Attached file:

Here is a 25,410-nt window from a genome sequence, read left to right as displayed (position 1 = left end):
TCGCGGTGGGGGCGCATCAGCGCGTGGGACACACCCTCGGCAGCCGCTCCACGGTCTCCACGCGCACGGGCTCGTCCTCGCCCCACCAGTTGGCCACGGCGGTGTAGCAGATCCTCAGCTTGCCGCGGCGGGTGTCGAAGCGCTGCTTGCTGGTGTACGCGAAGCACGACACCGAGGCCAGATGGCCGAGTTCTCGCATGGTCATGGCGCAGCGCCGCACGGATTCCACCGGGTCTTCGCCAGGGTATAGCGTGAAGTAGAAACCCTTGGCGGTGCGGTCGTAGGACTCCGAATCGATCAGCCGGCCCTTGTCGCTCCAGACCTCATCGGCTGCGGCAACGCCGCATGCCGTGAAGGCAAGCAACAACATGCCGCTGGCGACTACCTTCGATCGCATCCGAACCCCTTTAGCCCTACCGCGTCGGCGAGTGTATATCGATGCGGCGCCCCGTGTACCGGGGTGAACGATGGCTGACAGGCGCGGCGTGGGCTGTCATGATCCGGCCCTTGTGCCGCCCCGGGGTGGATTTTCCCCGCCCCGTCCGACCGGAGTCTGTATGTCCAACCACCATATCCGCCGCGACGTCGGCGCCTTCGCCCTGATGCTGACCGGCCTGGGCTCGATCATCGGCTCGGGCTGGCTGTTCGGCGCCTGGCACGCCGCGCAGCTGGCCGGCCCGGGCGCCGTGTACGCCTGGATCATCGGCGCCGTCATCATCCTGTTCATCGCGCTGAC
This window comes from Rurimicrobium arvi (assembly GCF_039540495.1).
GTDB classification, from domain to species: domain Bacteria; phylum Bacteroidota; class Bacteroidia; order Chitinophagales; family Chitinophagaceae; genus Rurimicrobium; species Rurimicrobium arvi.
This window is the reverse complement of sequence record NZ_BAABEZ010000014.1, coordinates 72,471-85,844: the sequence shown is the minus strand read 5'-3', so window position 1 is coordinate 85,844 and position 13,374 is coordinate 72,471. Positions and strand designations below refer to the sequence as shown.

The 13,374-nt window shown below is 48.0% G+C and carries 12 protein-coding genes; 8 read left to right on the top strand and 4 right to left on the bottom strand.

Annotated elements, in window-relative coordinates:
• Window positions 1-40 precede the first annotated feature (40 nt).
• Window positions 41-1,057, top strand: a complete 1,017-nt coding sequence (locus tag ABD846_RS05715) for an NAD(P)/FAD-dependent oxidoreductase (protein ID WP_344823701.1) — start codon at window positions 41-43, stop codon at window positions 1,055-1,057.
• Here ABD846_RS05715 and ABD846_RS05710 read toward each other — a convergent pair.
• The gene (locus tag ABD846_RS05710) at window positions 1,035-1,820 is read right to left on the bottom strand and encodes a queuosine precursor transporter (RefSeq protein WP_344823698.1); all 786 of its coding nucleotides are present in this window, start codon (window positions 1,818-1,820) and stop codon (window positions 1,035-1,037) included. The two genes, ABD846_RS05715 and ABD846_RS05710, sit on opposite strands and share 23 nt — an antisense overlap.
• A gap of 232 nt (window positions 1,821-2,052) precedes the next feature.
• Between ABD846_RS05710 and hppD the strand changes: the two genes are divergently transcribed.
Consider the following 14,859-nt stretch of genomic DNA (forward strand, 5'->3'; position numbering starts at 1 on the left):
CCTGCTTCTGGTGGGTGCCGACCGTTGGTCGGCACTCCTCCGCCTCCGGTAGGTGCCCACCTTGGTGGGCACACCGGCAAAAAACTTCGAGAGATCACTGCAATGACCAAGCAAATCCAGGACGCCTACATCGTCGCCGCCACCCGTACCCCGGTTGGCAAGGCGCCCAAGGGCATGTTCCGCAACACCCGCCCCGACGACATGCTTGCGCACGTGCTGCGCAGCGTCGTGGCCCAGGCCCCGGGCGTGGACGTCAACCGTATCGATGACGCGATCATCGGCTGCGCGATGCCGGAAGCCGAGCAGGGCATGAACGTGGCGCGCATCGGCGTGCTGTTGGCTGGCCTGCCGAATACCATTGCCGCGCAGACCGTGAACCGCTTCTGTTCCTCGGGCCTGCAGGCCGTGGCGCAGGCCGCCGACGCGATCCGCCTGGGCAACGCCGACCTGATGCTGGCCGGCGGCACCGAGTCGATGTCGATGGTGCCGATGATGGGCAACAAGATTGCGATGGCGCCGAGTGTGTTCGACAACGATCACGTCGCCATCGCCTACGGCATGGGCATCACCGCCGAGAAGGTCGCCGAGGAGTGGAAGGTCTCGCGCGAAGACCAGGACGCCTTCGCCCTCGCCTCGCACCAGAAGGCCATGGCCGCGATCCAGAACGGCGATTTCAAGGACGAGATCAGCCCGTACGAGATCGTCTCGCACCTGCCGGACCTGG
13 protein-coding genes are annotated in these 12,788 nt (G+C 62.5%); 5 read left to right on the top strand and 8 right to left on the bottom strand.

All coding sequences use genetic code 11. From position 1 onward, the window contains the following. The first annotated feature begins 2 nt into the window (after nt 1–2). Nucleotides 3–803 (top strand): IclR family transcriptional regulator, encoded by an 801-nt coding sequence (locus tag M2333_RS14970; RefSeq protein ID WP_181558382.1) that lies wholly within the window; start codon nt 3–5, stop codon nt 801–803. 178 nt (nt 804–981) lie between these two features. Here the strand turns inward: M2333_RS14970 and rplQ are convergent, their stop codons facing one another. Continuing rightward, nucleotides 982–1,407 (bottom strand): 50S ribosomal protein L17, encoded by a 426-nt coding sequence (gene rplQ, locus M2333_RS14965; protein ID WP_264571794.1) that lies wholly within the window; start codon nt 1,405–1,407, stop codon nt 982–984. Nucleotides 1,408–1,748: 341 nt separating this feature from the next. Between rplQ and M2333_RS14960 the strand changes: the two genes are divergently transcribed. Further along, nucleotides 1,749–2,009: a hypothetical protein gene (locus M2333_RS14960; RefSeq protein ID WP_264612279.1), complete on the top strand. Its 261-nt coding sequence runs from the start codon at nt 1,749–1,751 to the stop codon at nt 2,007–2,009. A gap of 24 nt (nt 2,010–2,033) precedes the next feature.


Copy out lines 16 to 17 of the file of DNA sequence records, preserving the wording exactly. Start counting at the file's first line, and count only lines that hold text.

13 protein-coding genes are annotated in these 12,788 nt (G+C 62.5%); 5 read left to right on the top strand and 8 right to left on the bottom strand.

All coding sequences use genetic code 11. From position 1 onward, the window contains the following. The first annotated feature begins 2 nt into the window (after nt 1–2). Nucleotides 3–803 (top strand): IclR family transcriptional regulator, encoded by an 801-nt coding sequence (locus tag M2333_RS14970; RefSeq protein ID WP_181558382.1) that lies wholly within the window; start codon nt 3–5, stop codon nt 801–803. 178 nt (nt 804–981) lie between these two features. Here the strand turns inward: M2333_RS14970 and rplQ are convergent, their stop codons facing one another. Continuing rightward, nucleotides 982–1,407 (bottom strand): 50S ribosomal protein L17, encoded by a 426-nt coding sequence (gene rplQ, locus M2333_RS14965; protein ID WP_264571794.1) that lies wholly within the window; start codon nt 1,405–1,407, stop codon nt 982–984. Nucleotides 1,408–1,748: 341 nt separating this feature from the next. Between rplQ and M2333_RS14960 the strand changes: the two genes are divergently transcribed. Further along, nucleotides 1,749–2,009: a hypothetical protein gene (locus M2333_RS14960; RefSeq protein ID WP_264612279.1), complete on the top strand. Its 261-nt coding sequence runs from the start codon at nt 1,749–1,751 to the stop codon at nt 2,007–2,009. A gap of 24 nt (nt 2,010–2,033) precedes the next feature.